NUMBER 349• 4 SEPTEMBER 2003 • TEAMWORK
INDEX OF QUOTES
Realizing that teamwork is a sophisticated process that requires a great deal of skill, they constantly teach one another and practice team skills. The following are skills they either have or are in process of developing:
accepting and giving constructive feedback at team meetings and in day-to-day interactions with colleagues
listening as fellow team members disseminate information
advocating assertively for a specific point of view
taking calculated risks when it is clear that a course of action is not predetermined by a team or treatment procedure
implementing decisions consistently
acting independently while maintaining the trust and confidence of fellow team members
following through dependably with team assignments and in attending meetings
striving for and displaying self-awareness in analyzing and formulating solutions to treatment problems
expressing anger constructively at team meetings and in individual interactions with team members
giving and receiving support
learning from successes and failures
articulating observations in formal and information interactions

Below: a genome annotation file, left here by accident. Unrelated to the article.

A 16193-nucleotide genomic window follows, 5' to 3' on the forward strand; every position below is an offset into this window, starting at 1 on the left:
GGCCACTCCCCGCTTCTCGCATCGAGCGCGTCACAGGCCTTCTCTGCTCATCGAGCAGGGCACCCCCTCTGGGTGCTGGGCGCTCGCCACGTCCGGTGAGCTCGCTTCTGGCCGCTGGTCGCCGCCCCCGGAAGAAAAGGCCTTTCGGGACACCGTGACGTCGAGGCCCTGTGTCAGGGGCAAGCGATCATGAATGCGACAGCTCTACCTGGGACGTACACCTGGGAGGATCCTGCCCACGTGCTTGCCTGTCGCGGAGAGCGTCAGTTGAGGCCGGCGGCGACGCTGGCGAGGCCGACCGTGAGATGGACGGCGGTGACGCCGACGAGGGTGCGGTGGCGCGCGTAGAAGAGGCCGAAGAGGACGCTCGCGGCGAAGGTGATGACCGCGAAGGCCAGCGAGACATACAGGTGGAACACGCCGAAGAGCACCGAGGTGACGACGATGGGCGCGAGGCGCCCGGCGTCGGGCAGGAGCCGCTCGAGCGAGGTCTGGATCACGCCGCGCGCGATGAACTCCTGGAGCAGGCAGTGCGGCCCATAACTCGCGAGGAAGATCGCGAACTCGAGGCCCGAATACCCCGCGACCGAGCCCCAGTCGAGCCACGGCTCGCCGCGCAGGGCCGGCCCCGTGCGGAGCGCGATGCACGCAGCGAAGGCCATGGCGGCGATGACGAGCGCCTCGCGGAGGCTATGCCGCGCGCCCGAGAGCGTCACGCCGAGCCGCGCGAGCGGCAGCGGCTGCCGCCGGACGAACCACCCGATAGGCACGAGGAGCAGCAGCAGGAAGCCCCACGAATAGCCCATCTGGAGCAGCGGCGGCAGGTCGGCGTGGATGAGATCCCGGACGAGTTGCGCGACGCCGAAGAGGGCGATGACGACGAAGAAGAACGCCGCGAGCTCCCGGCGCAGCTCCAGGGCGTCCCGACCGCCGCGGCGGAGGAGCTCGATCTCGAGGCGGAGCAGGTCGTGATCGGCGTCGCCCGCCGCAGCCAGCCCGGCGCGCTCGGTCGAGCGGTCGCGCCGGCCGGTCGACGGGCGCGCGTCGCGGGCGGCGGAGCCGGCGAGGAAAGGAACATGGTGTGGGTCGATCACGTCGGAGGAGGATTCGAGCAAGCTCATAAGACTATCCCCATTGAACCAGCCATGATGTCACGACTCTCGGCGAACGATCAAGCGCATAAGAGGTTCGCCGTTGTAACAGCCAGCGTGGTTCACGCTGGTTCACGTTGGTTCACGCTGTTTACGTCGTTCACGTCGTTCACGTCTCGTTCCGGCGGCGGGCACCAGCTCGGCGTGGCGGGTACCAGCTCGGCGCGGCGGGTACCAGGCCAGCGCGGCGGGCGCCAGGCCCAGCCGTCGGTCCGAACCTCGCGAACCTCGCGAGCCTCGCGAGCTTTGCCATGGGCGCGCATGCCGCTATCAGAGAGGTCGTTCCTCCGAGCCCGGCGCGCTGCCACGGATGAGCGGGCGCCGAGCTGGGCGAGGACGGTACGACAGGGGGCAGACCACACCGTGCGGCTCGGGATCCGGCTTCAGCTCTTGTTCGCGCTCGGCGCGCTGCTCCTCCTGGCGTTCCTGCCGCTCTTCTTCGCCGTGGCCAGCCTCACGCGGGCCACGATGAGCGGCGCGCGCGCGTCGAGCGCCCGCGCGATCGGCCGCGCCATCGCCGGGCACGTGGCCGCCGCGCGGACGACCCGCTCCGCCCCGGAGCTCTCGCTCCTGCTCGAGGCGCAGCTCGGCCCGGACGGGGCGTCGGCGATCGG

writing descriptive log notes and reports
finding a personal level of comfortableness in talking about personal issues
With a solid procedural foundation and the proper skills, team members concentrate on creating an atmosphere in which teamwork can take place. The following are human ingredients in this atmosphere:
members make a conscious effort to encourage and support one another. They set aside time to recognize particular accomplishments. They also encourage each other in their struggles to reach consensus or solve a problem.
members teach each other in formal training sessions and informal interactions. They are eager to learn from one another and to share their expertise.
team members are frustrated or angry they take time to discuss and vent their feelings. They try to keep their anger and/or frustrations from undermining their efforts to work together.
members try to place themselves in each other’s shoes, realizing that empathy is equally as important to their interactions among themselves as it is to their interactions with their clients.
members hold each other accountable. Through team and individual supervision they monitor each other’s actions.
members and leaders recognize the importance of strong leadership. They respect the leader’s authority and support his or her efforts to guide their interactions and decisions and his or her right to make final decisions that sometimes are in opposition to their consensus views.
Krueger, M. (1990). Child and Youth Care Organizations. In Krueger, M. & Powell, N. Choices in Caring. Washington, DC: CWLA pp 12-14